Trim by STEN ( + ) ; Tim by HEAD ( - ). Location of F/A perpendiculars FORWARD of F/A Draft mark ( - ) ; Location of F/A
Perpendiculas AFT of F/A Draft mark ( + ) . Strictly say nesessary check all Signs in Ship’s Stability Manual to avoid any mistakes.
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TKM: Transverce Metacentric Height

3.14 Interpolation
Calculate the Displacement Correction ( DISP. Corr.)

QM.

metres.

Tables.

EXAMPLE:

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d) DISPL.CORRECTED = DISPL.(at SMALLER DRAFT ) + correction

= 7587.00 + 6.181 = 7593.181 MT (corrected)

TRIM CORRECTION

LBP

LBP

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negative (subtract), depending on the location of the LCF

and the trim condition. (It's mean sign of LCF and TRIM )

3.18.1 VESSEL TRIMMED BY THE STEM

LCF is Forward (Fwd) (+) ADD Trim Correction
LCF is Aft (Aft) (-) SUBTRACT Trim
Correction

3.18.2 VESSEL TRIMMED BY THE STERN

LCF is Fwd (—) SUBTRACT Trim Correction
LCF is Aft (+) ADD Trim Correction

LBP

found.

find the corresponding MTC from the vessel’s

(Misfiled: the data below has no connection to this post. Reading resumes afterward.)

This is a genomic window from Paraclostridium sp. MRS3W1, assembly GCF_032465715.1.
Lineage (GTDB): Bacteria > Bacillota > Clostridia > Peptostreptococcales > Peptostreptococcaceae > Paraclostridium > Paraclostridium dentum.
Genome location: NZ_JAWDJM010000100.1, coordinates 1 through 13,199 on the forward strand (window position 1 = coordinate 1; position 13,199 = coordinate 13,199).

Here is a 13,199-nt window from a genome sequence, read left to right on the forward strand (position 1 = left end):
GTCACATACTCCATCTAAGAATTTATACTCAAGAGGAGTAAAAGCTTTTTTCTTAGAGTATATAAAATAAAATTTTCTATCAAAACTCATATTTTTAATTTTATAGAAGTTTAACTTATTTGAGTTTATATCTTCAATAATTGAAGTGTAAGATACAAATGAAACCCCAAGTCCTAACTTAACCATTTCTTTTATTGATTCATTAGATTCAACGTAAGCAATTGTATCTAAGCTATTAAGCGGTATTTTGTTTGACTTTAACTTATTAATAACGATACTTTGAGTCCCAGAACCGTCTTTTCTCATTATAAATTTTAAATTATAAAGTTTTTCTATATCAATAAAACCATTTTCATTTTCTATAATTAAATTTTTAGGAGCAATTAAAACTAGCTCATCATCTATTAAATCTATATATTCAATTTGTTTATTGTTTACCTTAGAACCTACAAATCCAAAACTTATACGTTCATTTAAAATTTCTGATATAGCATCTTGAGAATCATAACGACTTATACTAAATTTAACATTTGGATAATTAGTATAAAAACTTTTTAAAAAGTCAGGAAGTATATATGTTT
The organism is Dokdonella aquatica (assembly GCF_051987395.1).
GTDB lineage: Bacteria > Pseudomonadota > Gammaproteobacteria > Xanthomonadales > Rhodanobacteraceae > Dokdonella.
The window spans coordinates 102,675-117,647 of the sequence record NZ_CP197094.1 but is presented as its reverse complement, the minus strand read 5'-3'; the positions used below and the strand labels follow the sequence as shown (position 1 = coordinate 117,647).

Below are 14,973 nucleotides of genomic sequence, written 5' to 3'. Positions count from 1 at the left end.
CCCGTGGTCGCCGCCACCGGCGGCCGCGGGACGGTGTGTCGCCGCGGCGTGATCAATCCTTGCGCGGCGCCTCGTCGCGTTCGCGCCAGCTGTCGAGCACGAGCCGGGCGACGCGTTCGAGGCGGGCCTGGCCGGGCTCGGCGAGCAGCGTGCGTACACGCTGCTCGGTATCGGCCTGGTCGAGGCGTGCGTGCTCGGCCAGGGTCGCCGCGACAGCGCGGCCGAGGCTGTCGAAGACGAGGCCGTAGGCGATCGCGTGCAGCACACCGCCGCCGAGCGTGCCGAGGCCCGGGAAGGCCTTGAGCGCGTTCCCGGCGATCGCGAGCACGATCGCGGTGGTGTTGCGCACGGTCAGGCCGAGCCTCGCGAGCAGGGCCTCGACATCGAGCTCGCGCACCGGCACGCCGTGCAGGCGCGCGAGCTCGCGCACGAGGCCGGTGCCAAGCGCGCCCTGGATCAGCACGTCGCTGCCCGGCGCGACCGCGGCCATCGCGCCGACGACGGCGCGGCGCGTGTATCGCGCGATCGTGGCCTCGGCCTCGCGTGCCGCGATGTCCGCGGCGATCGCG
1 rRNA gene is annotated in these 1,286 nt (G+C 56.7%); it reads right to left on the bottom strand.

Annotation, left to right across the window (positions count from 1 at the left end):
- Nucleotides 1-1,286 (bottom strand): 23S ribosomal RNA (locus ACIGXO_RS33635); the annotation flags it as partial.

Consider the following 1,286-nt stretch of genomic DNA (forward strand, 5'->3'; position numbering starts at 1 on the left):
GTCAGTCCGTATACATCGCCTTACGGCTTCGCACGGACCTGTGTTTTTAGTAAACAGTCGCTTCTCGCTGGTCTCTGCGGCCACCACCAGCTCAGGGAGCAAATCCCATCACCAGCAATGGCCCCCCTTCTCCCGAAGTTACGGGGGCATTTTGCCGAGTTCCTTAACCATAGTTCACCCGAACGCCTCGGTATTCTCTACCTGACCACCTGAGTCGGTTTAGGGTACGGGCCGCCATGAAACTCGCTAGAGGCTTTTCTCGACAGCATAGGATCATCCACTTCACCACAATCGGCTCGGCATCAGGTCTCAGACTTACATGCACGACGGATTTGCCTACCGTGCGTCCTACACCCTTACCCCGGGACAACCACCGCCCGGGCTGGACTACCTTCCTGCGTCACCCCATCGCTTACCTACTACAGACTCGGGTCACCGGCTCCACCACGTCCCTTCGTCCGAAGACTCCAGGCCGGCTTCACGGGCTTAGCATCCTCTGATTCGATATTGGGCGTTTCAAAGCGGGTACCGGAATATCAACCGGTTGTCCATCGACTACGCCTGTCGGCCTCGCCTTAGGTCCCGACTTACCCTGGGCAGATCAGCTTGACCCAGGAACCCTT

Hydrostatic book.

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EXAMPLE:

LBP

137.00
= 159.91(-)

LBP

MTC diff.:

b) Q M - 50cm = MTC ( Found in Ship’s book)

MTC diff= ( a) — ( b)

a) QM = 3.675
+ 0.50
4.175 MTC = 169.4
b) QM = 3.675
— 0.50
3.175 MTC =160.7

(a) = 169.4
(b) = - 160.7
MTC diff = 8.7

137

b)- 159.91
=c) 7427.09 (-)
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2nd Correction: c) 7427.09

d) + 23.81
= e) 7450.90 (+) = Displ. Corr.for
Trim

NOTES for TRIM FORMULAS FOR IMPERIAL CALCULATIONS:

TPI = Tons Per Inch (12 converts all to inches)

LBP

LBP

SPECIFIC GRAVITY CORRECTION

3.22 A Specific Gravity (Sg) of 1.025 is generally assumed

Because the Sg. is almost never exactly 1.025, Sg. correction

must be calculated.

1.025 or less.

more.

1.025

EXAMPLE:

1.025
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DISP. corr. for Trim 7450.90

Density Corr. (Sg.) — 32.71
DISP. Corr. for Density 7418.19

VESSEL’S CONSTANT

possible, to measure the Sg. at the same time the tanks

is being sounded.
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3.29 WEIGHTS

STORES, etc. NIL

CONSTANT 200.42 MT
= TOTAL WEIGHT 3145.32 MT

FINAL SURVEY